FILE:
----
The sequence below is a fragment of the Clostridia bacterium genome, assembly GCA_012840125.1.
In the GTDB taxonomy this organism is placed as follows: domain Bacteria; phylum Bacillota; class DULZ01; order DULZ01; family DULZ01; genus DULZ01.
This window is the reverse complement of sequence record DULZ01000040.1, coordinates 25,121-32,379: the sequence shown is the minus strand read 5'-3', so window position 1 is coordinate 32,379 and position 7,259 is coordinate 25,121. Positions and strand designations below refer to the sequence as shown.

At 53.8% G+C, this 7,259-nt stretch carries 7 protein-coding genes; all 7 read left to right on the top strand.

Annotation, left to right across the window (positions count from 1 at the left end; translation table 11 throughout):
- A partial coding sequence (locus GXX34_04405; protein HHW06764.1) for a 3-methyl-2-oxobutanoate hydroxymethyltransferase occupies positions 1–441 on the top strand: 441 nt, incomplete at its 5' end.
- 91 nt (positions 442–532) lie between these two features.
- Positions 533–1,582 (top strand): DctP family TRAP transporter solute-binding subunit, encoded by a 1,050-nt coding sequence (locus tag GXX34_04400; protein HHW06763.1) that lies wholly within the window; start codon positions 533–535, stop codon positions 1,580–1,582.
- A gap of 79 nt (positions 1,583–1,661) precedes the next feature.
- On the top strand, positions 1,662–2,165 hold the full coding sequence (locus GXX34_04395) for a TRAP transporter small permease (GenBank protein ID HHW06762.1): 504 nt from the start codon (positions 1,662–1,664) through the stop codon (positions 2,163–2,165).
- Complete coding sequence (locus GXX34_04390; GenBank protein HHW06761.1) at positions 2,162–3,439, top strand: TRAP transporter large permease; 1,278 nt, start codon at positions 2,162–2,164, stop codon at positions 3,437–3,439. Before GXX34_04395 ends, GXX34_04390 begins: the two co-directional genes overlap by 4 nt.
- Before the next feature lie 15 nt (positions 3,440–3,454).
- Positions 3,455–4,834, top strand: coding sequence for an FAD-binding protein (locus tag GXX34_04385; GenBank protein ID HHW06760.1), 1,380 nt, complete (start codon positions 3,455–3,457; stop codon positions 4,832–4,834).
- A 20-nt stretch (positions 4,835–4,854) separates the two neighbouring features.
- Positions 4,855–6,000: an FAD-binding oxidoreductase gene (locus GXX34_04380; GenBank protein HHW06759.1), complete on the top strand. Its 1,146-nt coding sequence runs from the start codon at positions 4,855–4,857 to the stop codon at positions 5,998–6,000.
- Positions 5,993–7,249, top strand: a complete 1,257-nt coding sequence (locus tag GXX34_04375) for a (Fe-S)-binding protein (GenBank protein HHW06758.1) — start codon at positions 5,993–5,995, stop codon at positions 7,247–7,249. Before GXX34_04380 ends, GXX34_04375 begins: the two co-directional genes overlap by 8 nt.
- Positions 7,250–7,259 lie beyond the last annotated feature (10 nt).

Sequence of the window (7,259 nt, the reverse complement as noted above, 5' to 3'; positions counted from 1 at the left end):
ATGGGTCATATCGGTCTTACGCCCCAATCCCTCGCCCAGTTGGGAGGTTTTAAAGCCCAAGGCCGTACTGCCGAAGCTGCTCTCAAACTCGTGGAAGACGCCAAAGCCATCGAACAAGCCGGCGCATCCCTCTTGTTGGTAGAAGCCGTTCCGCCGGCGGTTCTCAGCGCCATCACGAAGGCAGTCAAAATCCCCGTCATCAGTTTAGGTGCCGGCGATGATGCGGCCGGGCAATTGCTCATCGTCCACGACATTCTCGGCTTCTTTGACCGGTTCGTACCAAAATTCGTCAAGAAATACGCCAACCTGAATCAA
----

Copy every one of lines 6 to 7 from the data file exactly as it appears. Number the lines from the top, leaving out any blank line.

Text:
- A partial coding sequence (locus GXX34_04405; protein HHW06764.1) for a 3-methyl-2-oxobutanoate hydroxymethyltransferase occupies positions 1–441 on the top strand: 441 nt, incomplete at its 5' end.
- 91 nt (positions 442–532) lie between these two features.